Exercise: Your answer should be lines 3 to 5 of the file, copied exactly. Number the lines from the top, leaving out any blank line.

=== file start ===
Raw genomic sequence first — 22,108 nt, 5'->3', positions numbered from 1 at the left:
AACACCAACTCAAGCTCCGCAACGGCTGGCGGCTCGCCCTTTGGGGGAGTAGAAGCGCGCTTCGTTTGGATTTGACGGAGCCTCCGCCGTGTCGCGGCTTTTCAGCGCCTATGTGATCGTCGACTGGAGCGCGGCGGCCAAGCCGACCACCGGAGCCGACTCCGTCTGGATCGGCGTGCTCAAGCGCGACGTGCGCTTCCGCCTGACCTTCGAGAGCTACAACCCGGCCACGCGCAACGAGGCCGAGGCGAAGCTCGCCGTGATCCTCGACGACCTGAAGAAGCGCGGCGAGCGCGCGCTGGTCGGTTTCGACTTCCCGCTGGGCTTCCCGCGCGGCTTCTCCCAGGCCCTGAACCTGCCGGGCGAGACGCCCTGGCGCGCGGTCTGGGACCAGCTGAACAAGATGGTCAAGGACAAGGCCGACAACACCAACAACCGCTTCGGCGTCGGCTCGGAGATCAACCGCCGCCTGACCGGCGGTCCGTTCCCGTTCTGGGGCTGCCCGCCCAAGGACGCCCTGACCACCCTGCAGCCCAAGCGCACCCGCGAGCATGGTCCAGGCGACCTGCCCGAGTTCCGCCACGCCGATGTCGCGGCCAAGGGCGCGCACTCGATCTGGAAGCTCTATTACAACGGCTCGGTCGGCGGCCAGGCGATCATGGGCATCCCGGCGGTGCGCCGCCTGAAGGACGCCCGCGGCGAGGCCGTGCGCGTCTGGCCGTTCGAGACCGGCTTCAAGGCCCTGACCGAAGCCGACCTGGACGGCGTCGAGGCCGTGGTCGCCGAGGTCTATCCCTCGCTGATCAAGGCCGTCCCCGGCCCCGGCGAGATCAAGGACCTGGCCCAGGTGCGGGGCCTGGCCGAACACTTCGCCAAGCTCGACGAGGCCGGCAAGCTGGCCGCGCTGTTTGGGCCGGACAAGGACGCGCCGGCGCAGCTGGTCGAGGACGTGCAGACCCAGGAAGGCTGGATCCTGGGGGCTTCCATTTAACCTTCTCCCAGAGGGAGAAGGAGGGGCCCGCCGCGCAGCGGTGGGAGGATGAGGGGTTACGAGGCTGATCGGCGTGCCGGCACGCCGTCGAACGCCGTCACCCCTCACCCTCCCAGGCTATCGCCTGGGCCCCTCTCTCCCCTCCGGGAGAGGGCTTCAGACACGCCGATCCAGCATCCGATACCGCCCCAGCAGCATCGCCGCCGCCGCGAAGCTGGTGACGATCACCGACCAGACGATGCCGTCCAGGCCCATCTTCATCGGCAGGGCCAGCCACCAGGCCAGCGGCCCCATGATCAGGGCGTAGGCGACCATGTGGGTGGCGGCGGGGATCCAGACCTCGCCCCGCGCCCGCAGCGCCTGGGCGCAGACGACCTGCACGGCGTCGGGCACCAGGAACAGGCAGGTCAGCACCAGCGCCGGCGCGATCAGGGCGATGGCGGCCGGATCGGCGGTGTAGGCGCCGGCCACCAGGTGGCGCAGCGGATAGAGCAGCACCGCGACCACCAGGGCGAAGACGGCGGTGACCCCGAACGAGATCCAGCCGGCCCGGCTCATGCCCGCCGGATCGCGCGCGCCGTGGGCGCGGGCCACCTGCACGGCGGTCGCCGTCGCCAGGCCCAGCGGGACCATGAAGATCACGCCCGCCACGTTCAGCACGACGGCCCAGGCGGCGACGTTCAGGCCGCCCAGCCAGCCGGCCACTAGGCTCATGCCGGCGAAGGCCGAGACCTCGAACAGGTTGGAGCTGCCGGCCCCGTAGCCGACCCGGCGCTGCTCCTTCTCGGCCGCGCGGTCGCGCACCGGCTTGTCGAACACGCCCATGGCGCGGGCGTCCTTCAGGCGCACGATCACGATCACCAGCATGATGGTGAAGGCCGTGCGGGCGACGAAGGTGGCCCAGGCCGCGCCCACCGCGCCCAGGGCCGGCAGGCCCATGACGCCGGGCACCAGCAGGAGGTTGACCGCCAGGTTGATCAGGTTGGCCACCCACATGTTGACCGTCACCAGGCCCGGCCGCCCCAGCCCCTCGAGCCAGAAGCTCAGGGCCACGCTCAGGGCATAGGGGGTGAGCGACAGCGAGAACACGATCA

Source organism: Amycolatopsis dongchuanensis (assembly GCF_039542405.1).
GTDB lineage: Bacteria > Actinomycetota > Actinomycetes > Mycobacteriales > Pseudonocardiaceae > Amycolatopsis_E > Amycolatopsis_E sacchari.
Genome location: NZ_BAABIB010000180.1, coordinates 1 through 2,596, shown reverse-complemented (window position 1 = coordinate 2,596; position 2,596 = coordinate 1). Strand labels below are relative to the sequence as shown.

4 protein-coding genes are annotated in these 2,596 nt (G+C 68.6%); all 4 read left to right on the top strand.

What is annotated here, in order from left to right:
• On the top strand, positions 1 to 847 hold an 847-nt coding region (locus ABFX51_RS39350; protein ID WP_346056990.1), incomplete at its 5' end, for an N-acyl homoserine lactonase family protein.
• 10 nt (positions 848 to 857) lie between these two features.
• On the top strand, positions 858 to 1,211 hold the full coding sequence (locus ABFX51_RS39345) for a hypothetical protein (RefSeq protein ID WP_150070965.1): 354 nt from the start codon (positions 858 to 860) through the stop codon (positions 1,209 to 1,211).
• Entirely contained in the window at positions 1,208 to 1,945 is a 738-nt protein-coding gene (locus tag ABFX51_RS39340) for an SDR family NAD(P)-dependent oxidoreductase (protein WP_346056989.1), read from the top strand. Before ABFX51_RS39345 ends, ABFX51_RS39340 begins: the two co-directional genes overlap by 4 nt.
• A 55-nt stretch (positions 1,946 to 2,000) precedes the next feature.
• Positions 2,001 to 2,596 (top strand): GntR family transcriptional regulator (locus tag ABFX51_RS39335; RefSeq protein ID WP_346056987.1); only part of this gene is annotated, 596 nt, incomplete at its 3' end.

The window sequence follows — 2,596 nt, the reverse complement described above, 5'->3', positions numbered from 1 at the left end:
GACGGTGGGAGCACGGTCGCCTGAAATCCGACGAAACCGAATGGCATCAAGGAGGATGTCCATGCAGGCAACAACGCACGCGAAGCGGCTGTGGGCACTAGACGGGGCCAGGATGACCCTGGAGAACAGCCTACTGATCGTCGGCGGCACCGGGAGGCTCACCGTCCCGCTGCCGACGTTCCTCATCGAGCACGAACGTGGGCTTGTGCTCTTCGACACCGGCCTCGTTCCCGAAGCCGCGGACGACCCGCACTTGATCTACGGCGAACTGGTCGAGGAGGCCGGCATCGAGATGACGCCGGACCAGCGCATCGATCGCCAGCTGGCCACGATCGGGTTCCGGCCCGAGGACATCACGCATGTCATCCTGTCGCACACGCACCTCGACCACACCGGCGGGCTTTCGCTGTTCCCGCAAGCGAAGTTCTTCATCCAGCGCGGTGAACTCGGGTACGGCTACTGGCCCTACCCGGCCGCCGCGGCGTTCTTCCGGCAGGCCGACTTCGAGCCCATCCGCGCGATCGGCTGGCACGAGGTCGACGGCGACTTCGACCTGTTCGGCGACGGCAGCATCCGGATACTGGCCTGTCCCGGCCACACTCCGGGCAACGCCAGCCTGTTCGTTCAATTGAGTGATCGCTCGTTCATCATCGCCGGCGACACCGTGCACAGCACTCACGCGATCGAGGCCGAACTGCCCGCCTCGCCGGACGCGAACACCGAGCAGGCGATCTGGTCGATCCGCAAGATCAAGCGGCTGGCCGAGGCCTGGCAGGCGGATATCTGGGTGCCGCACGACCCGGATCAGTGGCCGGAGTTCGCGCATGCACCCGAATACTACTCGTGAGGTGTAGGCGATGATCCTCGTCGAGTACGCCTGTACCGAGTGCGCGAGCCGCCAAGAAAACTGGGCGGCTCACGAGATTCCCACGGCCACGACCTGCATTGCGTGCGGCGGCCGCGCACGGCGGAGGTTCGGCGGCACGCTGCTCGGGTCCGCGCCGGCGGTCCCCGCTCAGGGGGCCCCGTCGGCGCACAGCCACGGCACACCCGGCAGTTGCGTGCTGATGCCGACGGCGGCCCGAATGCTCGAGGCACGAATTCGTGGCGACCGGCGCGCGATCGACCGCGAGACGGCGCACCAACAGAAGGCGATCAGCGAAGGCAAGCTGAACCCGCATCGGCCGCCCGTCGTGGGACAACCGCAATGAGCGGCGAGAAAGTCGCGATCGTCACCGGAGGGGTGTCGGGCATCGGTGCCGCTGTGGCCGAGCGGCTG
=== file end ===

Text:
Source organism: Amycolatopsis dongchuanensis (assembly GCF_039542405.1).
GTDB lineage: Bacteria > Actinomycetota > Actinomycetes > Mycobacteriales > Pseudonocardiaceae > Amycolatopsis_E > Amycolatopsis_E sacchari.
Genome location: NZ_BAABIB010000180.1, coordinates 1 through 2,596, shown reverse-complemented (window position 1 = coordinate 2,596; position 2,596 = coordinate 1). Strand labels below are relative to the sequence as shown.